Wow! It’s been sixteen days since my last blog and I have travelled the length of the country twice. A new government has been appointed and my garden is in bloom. I’ve also written the first three chapters of a new book. I’m very excited!
As anyone who knows me is aware, I have been writing a series of novels which explore real life scenarios in women’s lives in terms of dialectics. I guess I have a slightly different agenda to other novelists, but the aim is the same: to get published. In these terms, I have submitted my novels and had varying degrees of communications with agents with varying degrees of success.
I am now one novel shy of my goal. When I started my first novel I was excited and raring to go. The story practically spilled from my fingers like lightening onto the page, my characters so alive. As the novels have progressed, I have found it increasingly difficult to write fiction. This has been because of the submission process, which I find pretty demoralising.
Whilst I don’t have the requisite MSc in creative writing, I do hold a PhD in narrative psychology. So, as well as being able to construct (and deconstruct)a narrative and recognise the value and resonance of authentic storytelling, I am also able to read the overarching narrative of the industry. To massively oversimplify this narrative, it reads ‘we’ve all got a book in us, we’re all subbing them, agents are running a business that means they can’t represent everyone, hence those who are not writing in a commercial or whose writing is, in the agents eyes, not good enough, will be rejected.’ This is entirely understandable, after all, it is the publishing industry, the clue is in the name! The aim is to make money.
The problem is, many authors take rejection very personally. No one is forcing anyone to write, every author is a ‘debut author’ at some point and most authors have received rejections. So, what makes us set ourselves up to be a rejection target?
Speaking for myself, I understand that a rejection means that my novel is not good enough and/or not commercial enough. It can also mean that the agent already has a full list and that other authors who are more qualified, write better and write to a genre and market will be accepted before I will. As I have the skin of a rhinoceros, I take this rejection fairly well and just plod on with my next idea. Having a well-paid day job helps too, I do not aspire to staying at home writing.
I do take it personally though. I regularly fume at how slow the industry is. I send of my polished article, kissing it as i post it, sure that this is ‘the one’ and that in a few days my mobile will be ringing off the hook with offers of representation. As someone with very high self-esteem (or as someone once said – I am deeply in love with myself!) rejection is merely a niggle to me and I carry on writing. No so for others. Rejection deters them, stopping them in their tracks and stemming the creative flow. Eventually they start again, with a slightly heavier heart, longing for the adrenaline-laden flush of success whilst sitting in the dark mire of rejection.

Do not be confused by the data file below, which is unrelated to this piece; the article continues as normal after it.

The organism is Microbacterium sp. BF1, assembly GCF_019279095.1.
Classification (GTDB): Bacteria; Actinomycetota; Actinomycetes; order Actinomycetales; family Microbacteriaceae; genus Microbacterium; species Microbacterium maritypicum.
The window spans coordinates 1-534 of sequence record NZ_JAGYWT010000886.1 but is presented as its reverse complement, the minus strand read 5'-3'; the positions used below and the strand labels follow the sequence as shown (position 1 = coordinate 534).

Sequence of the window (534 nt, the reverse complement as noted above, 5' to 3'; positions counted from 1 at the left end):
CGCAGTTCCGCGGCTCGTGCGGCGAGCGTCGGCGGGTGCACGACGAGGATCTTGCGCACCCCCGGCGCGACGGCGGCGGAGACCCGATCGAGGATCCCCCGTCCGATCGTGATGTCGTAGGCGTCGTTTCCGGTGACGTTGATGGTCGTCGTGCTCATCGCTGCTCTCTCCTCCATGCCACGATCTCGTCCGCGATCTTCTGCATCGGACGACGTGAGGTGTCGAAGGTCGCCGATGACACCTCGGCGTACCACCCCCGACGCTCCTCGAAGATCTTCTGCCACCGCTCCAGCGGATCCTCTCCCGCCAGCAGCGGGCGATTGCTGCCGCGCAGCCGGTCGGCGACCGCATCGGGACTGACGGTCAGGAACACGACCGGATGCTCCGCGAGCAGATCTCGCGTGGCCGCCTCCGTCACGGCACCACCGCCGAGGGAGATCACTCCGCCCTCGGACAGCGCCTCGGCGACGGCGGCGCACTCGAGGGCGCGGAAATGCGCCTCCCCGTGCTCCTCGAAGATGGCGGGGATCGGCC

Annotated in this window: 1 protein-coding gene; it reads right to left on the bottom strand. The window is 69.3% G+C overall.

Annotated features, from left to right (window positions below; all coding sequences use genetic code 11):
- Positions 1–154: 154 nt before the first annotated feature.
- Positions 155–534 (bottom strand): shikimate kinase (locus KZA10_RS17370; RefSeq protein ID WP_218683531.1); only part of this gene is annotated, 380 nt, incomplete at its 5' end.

We write because we have to. I have hesitated at writing novel number five. I will begin later this year. Yet I woke up one morning with an idea for a non-fiction book. Someone had told me to write what I know and this seemed to trigger something in my mind that now pushes me on harder than fiction writing. What if it’s rejected? I am confident I have enough ideas to write for the rest of my life. Even if I end up publishing my work online, or producing an ebook myself, I will continue to write. Because I have to. Apart from the publishing industry and agents and editors, I will write; the creative process fills a part of me that no Amazon listing (although it would be great and I will submit my work) or Waterstone’s shelf can satiate.
I’m not just whinging about ‘art for art’s sake, dahling’. My reasoning has been tried and tested with the rejection process; had writing not been in my soul I would have given up by now. That spark of an idea, the pulling together of a plot, the character who walks through your imagination and whispers into your ear. The subject matter of non-fiction that you cannot wait to organise and effect is a way others can share. Of course I want to sell it, but I just love the process!
The question I must inevitably ask myself is this: if you insist on writing the unsympathetic characters of real life and the plots that are – in the words of an agent – a little bit weird (quite proud of that, I am!) will my fiction ever be published? Or should I write novel number five to suit the market and hope that my writing is good enough (another agent wrote in a report that I was clearly a talented writer)? It’s a bit like asking the question of journalists, does writing for The Daily Mail steal a little bit of your soul?
For the time being, I’ll write my non-fiction book and complete this project and submit it. I’ll imagine novel five and I’ll shape it and mould it into something acceptable for me. I’ll write some magazine articles. I’ll enjoy getting the words onto the page and the joy the writing process brings until I can no longer resist writing the words ‘Chapter One’.